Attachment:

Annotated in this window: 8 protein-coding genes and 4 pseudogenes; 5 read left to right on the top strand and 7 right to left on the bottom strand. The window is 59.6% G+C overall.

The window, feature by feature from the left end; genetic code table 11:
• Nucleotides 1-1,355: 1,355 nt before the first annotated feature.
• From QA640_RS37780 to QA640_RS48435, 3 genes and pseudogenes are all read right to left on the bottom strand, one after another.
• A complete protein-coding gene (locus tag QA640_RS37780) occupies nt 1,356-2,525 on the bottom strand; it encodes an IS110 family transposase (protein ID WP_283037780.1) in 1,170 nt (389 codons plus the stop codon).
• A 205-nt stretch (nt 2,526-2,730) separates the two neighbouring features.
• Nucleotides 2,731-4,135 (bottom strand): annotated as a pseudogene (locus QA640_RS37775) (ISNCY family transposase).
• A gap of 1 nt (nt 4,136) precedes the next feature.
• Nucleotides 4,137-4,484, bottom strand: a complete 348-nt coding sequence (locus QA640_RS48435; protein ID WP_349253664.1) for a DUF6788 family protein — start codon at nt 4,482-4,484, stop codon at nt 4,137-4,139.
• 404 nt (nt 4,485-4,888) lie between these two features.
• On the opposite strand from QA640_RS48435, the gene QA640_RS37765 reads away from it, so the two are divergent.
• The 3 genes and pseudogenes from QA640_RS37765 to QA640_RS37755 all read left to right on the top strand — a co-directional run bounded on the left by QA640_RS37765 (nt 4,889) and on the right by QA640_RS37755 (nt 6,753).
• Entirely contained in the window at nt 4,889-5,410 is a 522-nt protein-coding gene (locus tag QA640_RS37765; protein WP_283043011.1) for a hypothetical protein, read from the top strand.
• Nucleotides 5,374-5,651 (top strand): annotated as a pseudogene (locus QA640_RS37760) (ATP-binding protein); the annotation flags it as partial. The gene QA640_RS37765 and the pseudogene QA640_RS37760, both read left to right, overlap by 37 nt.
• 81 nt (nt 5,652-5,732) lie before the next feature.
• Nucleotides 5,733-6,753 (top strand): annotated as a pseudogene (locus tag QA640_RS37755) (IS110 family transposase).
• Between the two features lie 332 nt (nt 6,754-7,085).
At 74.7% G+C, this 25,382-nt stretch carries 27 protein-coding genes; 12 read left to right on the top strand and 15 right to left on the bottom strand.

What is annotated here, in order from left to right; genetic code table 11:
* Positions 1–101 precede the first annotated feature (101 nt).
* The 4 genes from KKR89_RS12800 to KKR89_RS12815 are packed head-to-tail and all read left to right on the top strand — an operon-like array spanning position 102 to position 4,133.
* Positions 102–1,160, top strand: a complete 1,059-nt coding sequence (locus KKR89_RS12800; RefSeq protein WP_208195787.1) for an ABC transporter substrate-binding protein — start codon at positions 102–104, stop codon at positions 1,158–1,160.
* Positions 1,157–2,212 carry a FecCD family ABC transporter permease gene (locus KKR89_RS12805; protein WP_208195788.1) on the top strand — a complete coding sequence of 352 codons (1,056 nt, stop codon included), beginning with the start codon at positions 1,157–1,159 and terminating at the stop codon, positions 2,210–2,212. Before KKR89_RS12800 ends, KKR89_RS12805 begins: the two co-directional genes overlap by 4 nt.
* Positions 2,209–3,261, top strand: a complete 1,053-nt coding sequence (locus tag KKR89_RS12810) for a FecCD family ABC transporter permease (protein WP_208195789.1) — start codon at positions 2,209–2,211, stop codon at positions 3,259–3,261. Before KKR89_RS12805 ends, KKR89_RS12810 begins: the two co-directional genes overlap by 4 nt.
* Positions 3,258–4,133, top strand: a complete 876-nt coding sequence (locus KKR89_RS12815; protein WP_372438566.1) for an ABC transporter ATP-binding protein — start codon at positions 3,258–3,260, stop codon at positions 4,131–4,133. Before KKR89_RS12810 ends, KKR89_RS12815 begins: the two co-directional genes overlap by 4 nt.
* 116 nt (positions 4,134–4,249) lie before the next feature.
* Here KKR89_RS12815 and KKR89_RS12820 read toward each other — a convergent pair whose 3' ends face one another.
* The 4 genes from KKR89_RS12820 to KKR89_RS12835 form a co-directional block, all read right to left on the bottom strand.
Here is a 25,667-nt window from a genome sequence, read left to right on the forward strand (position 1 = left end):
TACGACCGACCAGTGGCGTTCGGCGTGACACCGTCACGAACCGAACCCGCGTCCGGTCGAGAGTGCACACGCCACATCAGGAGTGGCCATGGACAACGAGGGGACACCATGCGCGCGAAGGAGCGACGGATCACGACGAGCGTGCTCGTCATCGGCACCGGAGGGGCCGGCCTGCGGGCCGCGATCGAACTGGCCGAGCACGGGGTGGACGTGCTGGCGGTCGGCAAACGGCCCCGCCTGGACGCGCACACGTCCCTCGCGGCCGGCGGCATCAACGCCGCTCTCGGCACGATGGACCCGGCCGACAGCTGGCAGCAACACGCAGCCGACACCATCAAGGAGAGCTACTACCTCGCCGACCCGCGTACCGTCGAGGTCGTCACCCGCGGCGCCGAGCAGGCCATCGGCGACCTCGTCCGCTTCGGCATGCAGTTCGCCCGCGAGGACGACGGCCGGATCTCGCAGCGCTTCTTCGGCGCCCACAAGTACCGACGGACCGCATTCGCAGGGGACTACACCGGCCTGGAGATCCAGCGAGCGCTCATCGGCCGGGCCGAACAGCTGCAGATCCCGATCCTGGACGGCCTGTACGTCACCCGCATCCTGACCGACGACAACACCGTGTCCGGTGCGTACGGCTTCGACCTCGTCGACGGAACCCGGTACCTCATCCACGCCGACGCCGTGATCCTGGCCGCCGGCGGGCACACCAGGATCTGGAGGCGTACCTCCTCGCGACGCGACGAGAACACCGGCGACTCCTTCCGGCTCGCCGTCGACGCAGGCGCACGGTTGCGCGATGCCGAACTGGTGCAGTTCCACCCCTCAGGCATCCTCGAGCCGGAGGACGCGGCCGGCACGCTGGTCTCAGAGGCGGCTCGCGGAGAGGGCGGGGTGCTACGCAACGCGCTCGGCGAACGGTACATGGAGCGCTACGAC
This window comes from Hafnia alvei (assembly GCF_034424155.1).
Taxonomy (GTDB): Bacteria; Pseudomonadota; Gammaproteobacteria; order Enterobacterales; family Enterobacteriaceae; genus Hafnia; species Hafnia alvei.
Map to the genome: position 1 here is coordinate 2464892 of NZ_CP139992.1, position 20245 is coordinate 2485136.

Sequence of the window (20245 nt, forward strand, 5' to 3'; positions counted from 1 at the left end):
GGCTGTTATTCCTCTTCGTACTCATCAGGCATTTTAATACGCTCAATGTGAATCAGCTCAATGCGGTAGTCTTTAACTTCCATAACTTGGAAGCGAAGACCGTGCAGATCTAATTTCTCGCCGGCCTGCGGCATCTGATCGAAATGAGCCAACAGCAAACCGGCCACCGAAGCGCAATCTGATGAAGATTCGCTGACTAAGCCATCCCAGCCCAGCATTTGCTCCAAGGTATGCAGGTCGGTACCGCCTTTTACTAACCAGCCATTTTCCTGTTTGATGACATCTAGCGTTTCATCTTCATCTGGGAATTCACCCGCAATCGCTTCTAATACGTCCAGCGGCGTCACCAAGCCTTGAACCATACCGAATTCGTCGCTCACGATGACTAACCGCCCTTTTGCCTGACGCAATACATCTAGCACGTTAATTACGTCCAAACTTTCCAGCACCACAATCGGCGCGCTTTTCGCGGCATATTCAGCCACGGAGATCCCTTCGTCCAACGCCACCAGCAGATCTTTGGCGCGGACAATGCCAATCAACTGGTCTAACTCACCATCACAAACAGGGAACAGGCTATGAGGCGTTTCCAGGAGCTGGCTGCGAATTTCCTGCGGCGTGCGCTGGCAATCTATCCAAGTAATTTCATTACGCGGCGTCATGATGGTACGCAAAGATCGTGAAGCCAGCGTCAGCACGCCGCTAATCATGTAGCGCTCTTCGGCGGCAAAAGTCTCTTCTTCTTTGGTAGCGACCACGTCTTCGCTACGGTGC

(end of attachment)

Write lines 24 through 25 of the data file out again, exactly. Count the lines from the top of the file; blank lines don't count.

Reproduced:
* Positions 2,209–3,261, top strand: a complete 1,053-nt coding sequence (locus tag KKR89_RS12810) for a FecCD family ABC transporter permease (protein WP_208195789.1) — start codon at positions 2,209–2,211, stop codon at positions 3,259–3,261. Before KKR89_RS12805 ends, KKR89_RS12810 begins: the two co-directional genes overlap by 4 nt.
* Positions 3,258–4,133, top strand: a complete 876-nt coding sequence (locus KKR89_RS12815; protein WP_372438566.1) for an ABC transporter ATP-binding protein — start codon at positions 3,258–3,260, stop codon at positions 4,131–4,133. Before KKR89_RS12810 ends, KKR89_RS12815 begins: the two co-directional genes overlap by 4 nt.